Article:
China: U.S. Resolution on Tibet 'Seriously Hurting the Feelings' of Chinese

China expressed indignation Friday over a U.S. congressional resolution calling on Beijing to stop cracking down on Tibetan dissent and talk to the Dalai Lama.

State media, meanwhile, labeled a group linked to the Dalai Lama's India-based government-in-exile a "terrorist organization" — building on claims that recent anti-Chinese protests were part of a violent campaign to overthrow Chinese rule and sabotage the Beijing Olympics in August.

The Tibetan Youth Congress immediately denied the accusation, saying China's communist leadership had long sought to destroy its effectiveness by smearing its reputation.

The accusations are part of a stepped-up condemnation of Tibetan protesters following massive demonstrations surrounding the Olympic torch's passage through San Francisco, London and Paris this week on its relay around the world.

Foreign Ministry spokeswoman Jiang Yu labeled the resolution passed Wednesday by the U.S. House of Representatives anti-Chinese, saying it "twisted Tibet's history and modern reality ... seriously hurting the feelings of the Chinese people."

"The Chinese side expresses its strong indignation and resolute opposition toward this," Jiang said in a statement posted on the ministry's Web site.

The resolution sponsored by Nancy Pelosi, the California Democrat who heads the House of Representatives, called on Beijing to "end its crackdown on nonviolent Tibetan protesters," along with cultural, religious, economic linguistic "repression."

While noting reports of deadly rioting in Lhasa and other Tibetan areas, the resolution called China's response "disproportionate and extreme." It said hundreds of Tibetans had been killed and thousands detained, but did not say how it obtained its information.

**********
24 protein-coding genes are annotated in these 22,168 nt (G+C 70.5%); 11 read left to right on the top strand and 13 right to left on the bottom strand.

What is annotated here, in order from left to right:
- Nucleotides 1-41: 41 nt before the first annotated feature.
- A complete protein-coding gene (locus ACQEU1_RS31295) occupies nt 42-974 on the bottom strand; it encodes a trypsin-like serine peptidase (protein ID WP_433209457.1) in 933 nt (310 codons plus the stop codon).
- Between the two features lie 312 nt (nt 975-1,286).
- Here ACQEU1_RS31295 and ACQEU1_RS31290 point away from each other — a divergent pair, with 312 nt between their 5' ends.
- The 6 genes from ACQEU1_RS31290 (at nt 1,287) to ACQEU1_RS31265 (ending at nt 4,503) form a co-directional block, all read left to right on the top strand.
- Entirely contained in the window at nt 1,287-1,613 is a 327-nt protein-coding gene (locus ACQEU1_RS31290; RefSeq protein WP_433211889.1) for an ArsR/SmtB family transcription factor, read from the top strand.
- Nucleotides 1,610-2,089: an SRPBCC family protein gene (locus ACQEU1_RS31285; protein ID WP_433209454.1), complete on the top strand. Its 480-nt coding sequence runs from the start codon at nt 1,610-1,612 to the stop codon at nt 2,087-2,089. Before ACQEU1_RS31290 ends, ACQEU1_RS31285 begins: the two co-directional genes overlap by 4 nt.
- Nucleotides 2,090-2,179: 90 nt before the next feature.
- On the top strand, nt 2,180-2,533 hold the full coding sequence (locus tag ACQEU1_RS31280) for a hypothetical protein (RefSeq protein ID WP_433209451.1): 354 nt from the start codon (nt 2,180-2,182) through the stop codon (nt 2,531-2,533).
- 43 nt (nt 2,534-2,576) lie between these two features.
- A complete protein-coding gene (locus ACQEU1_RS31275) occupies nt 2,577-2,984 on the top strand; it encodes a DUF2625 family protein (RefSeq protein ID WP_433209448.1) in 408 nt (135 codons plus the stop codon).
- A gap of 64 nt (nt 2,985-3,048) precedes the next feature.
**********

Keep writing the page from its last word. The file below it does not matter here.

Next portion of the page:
China says 22 people were killed in the riots, many in arson attacks, and more than 1,000 detained. The Dalai Lama's India-based government-in-exile says more than 140 people were killed.

The resolution also called on China to begin an unconditional "results-based dialogue" with the 72-year-old Dalai Lama to address Tibetan concerns and work toward a long-term solution to the dispute.

China has held six rounds of contacts with representatives of the Dalai Lama with no apparent result, and has demanded he meet numerous preconditions before it will talk to him directly.

China has accused supporters of the Dalai Lama — what it calls the "Dalai clique" — of orchestrating the violence within its borders.

On Friday, China's official Xinhua News Agency accused the Tibetan Youth Congress of planning deadly rioting on March 14 in Tibet's capital, Lhasa, saying that "exposed the terrorist nature" of the group.

The congress organized recent protests in India and elsewhere overseas coinciding with demonstrations inside Tibet that began peacefully on March 10 among Buddhist monks in Tibet's capital, Lhasa, before spiraling into violence four days later.

"The crimes made the organization look like a kin member of Al Qaeda, Chechnyan armed terrorists and 'East Turkistan' separatists," Xinhua said. East Turkistan is another name for China-controlled Xinjiang, where separatists among its Muslim Turkic ethnic group have been staging a low-intensity insurgency.

As evidence, Xinhua cited alleged statements and speeches by Youth Congress leaders, as well as a purported plot to smuggle weapons into Tibet to launch attacks. The allegations were impossible to verify.

"Judging by these criteria, the TYC is a terrorist organization in a pure sense," Xinhua said.

The accusation was among the strongest against an exile Tibetan group in the latest round of anti-government protests. Chinese police earlier this month accused radicals of organizing "suicide squads to launch violent attacks."

Scholars say the accusations help the government justify its crackdown and demonize the opposition, while driving a wedge between the government-in-exile and groups like the Tibetan Youth Congress that have challenged the Dalai Lama's policy of nonviolence.

TYC Vice President Dhondup Dorji condemned the allegation, saying China had no evidence for the claim.

"The Chinese officials, after seeing that the Tibetan Youth Congress is the most potent force today in the peaceful movement in exile, have been trying to brand it as a terrorist organization for many years without any basis," he told The Associated Press in New Delhi.